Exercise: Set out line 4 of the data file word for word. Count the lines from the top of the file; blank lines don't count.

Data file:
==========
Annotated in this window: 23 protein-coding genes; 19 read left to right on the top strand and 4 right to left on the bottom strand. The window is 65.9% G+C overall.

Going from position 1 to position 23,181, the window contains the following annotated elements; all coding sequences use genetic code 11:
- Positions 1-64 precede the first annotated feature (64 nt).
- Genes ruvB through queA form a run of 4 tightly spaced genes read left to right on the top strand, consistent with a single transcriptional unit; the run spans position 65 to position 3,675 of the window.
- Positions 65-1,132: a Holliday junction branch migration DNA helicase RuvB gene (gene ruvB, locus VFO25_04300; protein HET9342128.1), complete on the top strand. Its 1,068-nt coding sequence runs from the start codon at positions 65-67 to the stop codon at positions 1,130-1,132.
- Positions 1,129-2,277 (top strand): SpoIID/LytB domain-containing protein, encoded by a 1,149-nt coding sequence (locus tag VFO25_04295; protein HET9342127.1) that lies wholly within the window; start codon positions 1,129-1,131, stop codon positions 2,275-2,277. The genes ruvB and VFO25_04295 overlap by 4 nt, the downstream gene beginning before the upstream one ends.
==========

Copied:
- Genes ruvB through queA form a run of 4 tightly spaced genes read left to right on the top strand, consistent with a single transcriptional unit; the run spans position 65 to position 3,675 of the window.